Study in Quebec
The Quebec Ministry of Agriculture, Fisheries and Food carried out the first “PISAQ” [Programme integré de santé animale du Québéc (Quebec Comprehensive Animal Health Program)] campaign between 2017 and 2019. The objective was to raise awareness about abortion problems in small ruminants, and to obtain samples for a subsequent epidemiological study.
A total of 300 sheep and goat farms with reproductive problems participated, and nearly 100 episodes of abortions experienced at 88 farms were able to be analyzed in the laboratory.
Thanks to the campaign, it was possible to identify the main pathogens that cause abortions in Quebec, and in this way the best measures to control them could be established.
Chlamydia abortus was identified in 18% of the samples, being the most prevalent pathogen
Identification of C. abortus using PCR
Another study conducted at the University of Guelph (Ontario, Canada) and published in the Journal of Veterinary Diagnostic Investigation also demonstrated the importance of Chlamydia abortus in Canada.
The study was carried out between 2009 and 2011, and 163 sheep and 96 goat samples were analyzed. The samples were placentas and fetuses collected after an abortion, and they underwent macroscopic examination and subsequent PCR.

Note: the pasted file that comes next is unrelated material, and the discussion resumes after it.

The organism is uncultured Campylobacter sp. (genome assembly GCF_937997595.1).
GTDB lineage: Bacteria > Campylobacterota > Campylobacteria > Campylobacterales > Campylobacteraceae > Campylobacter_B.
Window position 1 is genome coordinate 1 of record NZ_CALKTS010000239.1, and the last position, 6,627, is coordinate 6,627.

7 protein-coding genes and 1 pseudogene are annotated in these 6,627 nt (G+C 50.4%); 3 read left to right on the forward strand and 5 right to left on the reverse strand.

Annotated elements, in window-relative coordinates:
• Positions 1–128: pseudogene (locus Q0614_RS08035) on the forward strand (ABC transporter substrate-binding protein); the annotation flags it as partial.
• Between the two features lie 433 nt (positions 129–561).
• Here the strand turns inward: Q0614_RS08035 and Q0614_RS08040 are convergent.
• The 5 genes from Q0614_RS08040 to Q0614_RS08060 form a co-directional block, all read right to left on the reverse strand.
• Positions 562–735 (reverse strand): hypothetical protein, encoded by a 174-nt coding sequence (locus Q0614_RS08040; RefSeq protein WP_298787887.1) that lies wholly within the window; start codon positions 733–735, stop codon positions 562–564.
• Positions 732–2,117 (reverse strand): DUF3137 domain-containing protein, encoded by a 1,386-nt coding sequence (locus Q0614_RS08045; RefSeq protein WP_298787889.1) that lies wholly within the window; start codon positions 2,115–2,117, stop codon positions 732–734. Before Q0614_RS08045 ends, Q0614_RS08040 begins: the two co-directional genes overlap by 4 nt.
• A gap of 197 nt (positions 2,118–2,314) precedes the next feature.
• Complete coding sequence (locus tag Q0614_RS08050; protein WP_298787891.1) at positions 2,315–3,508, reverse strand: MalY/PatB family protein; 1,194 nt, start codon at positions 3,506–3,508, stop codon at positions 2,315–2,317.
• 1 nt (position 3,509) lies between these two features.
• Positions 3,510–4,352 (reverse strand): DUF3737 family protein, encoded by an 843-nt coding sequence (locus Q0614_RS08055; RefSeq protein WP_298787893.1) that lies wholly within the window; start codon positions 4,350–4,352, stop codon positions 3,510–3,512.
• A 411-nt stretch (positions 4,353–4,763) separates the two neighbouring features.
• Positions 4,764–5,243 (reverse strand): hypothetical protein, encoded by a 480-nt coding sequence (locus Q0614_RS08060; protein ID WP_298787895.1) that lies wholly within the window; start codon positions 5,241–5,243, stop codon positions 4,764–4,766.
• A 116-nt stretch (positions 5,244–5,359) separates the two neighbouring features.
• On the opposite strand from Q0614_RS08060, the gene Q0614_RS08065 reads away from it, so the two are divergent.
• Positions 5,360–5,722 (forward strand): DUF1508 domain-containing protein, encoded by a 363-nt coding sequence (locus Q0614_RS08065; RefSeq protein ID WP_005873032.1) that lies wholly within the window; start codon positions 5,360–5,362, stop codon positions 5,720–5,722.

The results of the PCRs were:
– Sheep: 42 positive samples of 162
– Goat: 54 positive samples of 92
26% of sheep and 59% of goat samples were positive for C. abortus
Taking the case history and other additional tests (histology, immunohistochemistry and bacteriology) into account, it was concluded that C. abortus was the cause of abortion in 38% and 63% of cases of sheep and goats that had tested positive in PCR, respectively.
The results show that C. abortus is the most prevalent pathogen and the main cause of abortions in sheep and goats.
Based on the results of these studies, we can say that Chlamydia abortus is a significant problem in Canada. Therefore, it is necessary to take measures to control the disease, such as good management and biosecurity practices and vaccination.
Further research on the prevalence of C. abortus is needed to develop effective prevention and control strategies.
Article written by:
Tania Peralvarez Puerta. Global Product Manager, Small Ruminants Franchise – HIPRA